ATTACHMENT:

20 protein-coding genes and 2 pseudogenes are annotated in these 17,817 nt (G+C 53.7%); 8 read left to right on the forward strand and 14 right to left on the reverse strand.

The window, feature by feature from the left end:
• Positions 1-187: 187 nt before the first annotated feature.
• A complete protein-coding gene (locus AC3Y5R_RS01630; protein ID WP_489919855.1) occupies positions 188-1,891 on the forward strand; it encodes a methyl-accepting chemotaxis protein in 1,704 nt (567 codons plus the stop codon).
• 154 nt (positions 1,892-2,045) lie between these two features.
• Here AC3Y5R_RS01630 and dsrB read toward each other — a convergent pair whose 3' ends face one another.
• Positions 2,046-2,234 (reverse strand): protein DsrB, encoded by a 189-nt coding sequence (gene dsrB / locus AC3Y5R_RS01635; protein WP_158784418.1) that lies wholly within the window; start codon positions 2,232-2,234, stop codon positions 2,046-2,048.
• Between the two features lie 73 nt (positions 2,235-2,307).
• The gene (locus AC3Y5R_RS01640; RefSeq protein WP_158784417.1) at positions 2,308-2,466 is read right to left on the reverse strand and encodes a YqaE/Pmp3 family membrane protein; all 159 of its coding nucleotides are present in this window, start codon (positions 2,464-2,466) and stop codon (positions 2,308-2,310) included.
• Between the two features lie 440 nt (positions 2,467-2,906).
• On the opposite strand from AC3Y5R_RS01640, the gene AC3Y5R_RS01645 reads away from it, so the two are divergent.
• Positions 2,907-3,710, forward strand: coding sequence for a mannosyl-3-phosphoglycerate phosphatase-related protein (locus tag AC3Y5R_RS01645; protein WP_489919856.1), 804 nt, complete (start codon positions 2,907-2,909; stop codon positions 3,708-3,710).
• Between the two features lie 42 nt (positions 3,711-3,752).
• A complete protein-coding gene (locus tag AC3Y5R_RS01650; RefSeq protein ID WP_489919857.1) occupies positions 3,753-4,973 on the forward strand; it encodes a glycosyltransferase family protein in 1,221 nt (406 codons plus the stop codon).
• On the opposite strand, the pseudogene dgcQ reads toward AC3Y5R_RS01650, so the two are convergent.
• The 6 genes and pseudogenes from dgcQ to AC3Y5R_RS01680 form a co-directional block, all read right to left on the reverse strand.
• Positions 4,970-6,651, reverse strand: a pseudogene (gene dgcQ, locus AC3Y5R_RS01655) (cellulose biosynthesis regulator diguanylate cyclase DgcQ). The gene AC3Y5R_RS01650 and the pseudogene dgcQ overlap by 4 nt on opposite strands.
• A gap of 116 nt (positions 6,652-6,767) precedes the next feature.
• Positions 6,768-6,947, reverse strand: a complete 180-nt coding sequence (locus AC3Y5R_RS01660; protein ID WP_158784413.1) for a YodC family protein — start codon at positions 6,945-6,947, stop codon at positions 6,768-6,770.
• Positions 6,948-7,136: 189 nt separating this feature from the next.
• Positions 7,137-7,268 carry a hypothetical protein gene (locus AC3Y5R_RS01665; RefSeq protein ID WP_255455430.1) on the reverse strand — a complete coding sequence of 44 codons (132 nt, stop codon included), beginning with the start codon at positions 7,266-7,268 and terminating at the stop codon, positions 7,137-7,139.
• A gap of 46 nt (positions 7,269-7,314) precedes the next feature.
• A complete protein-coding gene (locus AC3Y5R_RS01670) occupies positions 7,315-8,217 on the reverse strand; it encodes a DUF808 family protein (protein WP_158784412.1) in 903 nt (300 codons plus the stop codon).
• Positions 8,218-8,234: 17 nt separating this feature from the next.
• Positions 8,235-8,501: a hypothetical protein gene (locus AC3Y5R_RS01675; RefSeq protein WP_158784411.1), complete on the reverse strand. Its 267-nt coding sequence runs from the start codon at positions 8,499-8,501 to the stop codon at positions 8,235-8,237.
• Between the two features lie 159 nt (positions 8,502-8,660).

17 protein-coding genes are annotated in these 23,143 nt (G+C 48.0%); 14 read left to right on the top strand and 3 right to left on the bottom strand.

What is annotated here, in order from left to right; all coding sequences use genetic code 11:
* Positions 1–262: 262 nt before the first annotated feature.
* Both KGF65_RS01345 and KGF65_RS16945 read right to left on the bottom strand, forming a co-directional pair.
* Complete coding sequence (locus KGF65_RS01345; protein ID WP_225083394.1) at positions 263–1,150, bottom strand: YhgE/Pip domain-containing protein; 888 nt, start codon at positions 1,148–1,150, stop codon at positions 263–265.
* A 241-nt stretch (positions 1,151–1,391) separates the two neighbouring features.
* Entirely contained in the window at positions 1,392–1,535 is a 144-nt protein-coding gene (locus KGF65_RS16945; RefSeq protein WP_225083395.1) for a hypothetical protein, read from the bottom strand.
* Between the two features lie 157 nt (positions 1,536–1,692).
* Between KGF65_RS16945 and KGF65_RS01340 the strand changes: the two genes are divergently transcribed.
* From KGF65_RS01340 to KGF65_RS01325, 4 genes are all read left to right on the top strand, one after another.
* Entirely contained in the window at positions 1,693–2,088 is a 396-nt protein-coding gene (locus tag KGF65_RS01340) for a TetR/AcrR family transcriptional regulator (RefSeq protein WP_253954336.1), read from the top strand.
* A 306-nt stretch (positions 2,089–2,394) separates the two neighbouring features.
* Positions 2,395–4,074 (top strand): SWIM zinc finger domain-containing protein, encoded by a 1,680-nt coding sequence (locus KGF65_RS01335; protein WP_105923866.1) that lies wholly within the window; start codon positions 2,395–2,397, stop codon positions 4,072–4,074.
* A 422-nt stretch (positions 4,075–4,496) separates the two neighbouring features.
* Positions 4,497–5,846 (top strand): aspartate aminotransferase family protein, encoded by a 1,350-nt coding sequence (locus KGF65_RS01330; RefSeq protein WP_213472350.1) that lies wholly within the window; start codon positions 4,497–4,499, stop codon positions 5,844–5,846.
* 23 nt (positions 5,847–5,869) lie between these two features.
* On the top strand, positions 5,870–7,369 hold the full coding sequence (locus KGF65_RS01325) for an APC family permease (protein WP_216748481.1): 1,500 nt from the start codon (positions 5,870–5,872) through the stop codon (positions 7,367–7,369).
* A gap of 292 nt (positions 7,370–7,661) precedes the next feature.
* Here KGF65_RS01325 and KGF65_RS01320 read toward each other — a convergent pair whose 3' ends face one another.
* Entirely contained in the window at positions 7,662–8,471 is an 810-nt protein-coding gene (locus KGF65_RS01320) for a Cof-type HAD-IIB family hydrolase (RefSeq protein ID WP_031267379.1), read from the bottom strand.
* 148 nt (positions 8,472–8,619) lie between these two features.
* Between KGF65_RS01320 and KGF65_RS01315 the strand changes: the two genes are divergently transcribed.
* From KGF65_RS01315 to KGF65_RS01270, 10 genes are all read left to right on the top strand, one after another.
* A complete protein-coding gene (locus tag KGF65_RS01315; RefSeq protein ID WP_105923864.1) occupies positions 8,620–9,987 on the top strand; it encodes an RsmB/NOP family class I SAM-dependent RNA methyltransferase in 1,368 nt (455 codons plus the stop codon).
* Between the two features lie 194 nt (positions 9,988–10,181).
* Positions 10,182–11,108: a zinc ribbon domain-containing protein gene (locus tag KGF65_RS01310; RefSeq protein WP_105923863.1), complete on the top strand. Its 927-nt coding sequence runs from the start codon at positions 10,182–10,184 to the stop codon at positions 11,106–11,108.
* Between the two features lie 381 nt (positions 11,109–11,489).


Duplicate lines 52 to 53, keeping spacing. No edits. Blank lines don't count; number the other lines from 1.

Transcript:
* Positions 10,182–11,108: a zinc ribbon domain-containing protein gene (locus tag KGF65_RS01310; RefSeq protein WP_105923863.1), complete on the top strand. Its 927-nt coding sequence runs from the start codon at positions 10,182–10,184 to the stop codon at positions 11,106–11,108.
* Between the two features lie 381 nt (positions 11,109–11,489).